Q&A: Lighting for Learning Study Guide – What You Need to Know

Trish Foster, Acuity Brands Vice President of Customer Marketing, explains the trends and impact of proper lighting for education settings.


  1.  How would you characterize the K-12 education lighting market?

Data indicates continued growth in education construction. From a renovation standpoint, this means the older, dated schools, are looking for not only more efficient solutions, but also solutions that can have a positive impact on the learning environment. The education market in general is becoming more “interactive” with technological tools becoming more standard in classrooms. Intuitive lighting controls further expand the teacher’s toolbox.


  1. What are the top design trends in K-12 classrooms? How are K-12 classrooms changing?

Collaborative spaces are the top trend we are seeing. Classroom environments that allow teachers and students to interact with one another and exchange ideas. Classrooms today are not static environments where students sit in uniform rows facing a chalkboard. In fact, I have visited classrooms without any desks at all. Students have alternative seating options such as bean bags and sofas.

Also, teachers continue to be very creative with their lighting. In many classrooms, teachers are using table lamps or ceiling lantern lights to create warmer learning environments. This trend is positive for all lighting professionals because it indicates a need from teachers to alter the learning environment based on the task at hand.

Lastly, schools are wanting apps to control their spaces. They want the AV screen to be controlled by an app, attendance recording to be managed by an app. Even homework and class assignments are communicated and graded digitally. K-12 schools are embarking upon the Internet of Things.


  1.  Generally, how are these design trends affecting best practices in K-12 classroom lighting design?

If spaces and activities are flexible, this means the lighting and controls need to be flexible as well. The lighting must be functional, of course, but with controls that are easy to understand and operate. Teachers must feel confident that when they press a control panel, the outcome will be what he/she expects.


  1. How are energy codes affecting design of K-12 classrooms?

Energy codes are having a significant impact on K-12 classrooms. Classrooms have really been the slowest to adopt LED solutions and, in some cases, controls. Codes are expediting this shift. With any new or renovation classroom project, it is difficult to meet the codes without including lighting controls in the system.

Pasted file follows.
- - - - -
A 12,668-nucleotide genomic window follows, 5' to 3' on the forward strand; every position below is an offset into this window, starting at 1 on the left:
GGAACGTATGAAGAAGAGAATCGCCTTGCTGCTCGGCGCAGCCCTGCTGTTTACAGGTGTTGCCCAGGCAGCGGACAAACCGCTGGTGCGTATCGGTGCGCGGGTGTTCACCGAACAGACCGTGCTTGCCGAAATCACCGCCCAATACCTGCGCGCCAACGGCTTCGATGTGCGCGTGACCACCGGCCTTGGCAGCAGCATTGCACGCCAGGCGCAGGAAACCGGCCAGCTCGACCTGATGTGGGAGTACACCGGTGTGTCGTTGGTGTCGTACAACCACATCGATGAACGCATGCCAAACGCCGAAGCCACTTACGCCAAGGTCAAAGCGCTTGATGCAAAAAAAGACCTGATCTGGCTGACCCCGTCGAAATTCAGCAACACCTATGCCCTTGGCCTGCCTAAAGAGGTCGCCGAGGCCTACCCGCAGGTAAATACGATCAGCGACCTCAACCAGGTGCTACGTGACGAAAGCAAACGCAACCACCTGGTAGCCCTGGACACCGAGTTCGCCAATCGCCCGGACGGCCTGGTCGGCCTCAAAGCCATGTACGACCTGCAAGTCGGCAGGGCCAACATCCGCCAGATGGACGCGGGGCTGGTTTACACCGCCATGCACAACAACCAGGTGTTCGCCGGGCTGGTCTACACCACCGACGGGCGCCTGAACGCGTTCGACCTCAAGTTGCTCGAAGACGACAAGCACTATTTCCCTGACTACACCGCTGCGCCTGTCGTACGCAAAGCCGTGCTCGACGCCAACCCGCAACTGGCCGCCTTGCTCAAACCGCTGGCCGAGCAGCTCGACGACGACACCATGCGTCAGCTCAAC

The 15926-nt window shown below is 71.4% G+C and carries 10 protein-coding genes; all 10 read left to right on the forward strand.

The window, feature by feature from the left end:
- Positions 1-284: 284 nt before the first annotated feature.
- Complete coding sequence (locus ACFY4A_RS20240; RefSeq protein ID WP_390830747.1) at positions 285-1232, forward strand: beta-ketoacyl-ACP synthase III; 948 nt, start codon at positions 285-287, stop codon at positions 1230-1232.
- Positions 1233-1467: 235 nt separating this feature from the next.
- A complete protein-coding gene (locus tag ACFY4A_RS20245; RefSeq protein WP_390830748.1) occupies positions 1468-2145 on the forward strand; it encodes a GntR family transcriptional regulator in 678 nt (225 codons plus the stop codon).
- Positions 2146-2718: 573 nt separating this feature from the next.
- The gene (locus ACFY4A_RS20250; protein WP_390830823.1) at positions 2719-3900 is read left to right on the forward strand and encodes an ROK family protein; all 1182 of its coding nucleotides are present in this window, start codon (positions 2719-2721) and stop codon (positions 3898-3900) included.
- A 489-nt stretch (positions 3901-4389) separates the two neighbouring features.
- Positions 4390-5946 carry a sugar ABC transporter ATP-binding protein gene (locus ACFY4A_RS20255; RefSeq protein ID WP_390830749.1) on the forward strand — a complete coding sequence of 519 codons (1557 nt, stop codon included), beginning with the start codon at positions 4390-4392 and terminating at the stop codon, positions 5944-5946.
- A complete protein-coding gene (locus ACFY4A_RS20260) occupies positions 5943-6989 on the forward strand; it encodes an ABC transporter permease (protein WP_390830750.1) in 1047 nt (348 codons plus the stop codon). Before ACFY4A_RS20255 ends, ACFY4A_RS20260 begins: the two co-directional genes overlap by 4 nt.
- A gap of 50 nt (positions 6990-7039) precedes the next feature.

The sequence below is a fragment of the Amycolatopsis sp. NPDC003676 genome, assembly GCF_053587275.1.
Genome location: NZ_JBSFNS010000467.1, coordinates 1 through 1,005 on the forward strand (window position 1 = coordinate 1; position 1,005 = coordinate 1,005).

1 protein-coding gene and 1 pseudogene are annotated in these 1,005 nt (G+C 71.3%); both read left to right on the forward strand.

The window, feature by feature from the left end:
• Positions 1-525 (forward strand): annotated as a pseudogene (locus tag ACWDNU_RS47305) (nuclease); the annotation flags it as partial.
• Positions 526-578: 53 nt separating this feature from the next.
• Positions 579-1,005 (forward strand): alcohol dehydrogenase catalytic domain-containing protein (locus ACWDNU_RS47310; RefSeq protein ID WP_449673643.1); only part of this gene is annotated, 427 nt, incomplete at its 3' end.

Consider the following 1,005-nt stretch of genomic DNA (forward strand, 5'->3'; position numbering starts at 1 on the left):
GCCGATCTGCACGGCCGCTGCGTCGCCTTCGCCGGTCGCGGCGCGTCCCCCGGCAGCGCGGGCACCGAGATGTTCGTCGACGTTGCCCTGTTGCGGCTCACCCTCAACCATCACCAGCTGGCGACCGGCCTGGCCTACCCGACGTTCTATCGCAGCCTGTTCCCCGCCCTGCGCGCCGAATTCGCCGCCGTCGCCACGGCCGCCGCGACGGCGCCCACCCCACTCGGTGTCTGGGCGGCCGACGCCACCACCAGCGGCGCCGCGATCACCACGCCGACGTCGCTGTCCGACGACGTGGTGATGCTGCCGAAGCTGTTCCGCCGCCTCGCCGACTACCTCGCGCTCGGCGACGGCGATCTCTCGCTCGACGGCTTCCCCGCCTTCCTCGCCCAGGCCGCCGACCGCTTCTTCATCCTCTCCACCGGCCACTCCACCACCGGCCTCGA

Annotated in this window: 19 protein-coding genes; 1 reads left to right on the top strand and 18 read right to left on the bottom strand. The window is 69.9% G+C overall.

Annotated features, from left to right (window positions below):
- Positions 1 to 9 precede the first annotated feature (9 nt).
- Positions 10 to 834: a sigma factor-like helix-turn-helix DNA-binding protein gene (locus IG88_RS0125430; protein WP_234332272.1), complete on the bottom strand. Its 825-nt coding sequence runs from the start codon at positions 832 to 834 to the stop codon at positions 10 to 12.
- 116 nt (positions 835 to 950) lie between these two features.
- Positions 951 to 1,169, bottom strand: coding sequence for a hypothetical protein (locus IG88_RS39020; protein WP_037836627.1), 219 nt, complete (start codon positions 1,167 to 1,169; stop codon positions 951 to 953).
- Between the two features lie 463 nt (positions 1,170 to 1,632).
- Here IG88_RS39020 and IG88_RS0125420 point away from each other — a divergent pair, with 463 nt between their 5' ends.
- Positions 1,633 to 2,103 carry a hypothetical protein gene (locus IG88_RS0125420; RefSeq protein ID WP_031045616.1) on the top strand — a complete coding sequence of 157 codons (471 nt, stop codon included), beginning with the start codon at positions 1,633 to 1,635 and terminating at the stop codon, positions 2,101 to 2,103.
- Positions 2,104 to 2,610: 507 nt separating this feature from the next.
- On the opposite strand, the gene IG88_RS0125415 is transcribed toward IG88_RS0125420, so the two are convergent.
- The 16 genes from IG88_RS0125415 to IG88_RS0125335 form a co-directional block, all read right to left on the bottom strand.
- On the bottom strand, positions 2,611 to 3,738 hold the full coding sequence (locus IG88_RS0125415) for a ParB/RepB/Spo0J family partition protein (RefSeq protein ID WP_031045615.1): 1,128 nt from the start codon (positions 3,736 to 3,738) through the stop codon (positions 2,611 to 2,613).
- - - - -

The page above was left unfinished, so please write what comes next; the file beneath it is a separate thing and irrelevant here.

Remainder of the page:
1.  How influential are initiatives like CHPS, energy codes and LEED in the construction and renovation of schools?

Energy codes are very influential. For states that have adopted IECC 2018, LED lighting with controls integration is a given. Typically, codes drive the initial interest in lighting controls for a school space.

Initiatives such as CHPS and LEED still have a very important role in school projects, although I am not hearing as many conversations around LEED. Both CHPS and LEED provide outstanding guidelines for creating efficient and sustainable spaces, that have a positive impact on the learning environment and incorporate natural daylight into the space.


  1.  Tunable white lighting is offering ways to support learning by allowing teachers to control both intensity and color temperature throughout the day. How useful are these strategies?

The ability to tune the color temperature of the light is certainly one of the most significant advances. A class with intensive laboratory-style learning may benefit from a different color temperature than a class focusing more on reading or independent studies. With the advancements of LED technology and the easy-to-use controls platforms, every classroom can now benefit from tunable white lighting. Research indicates that changing the color temperature based on the activity or task at hand can positively impact mood, behavior, and concentration.

     One final comment about tunable lighting in classrooms is that the kiddos embrace it. In         one real-life example, the teacher remarked about her students actually reminding her to       change the lighting when an activity changes. They also learn about the impact of lighting         on the space from these experiences. 


7. Is there anything else you’d like to add about this topic?

    Schools are like a small city. Each space of the school campus has a different activity.                Lighting and controls need to complement this. Remember, a high-performance lighting          system is one that delivers the right type of light, right amount of light, where needed and        when needed.

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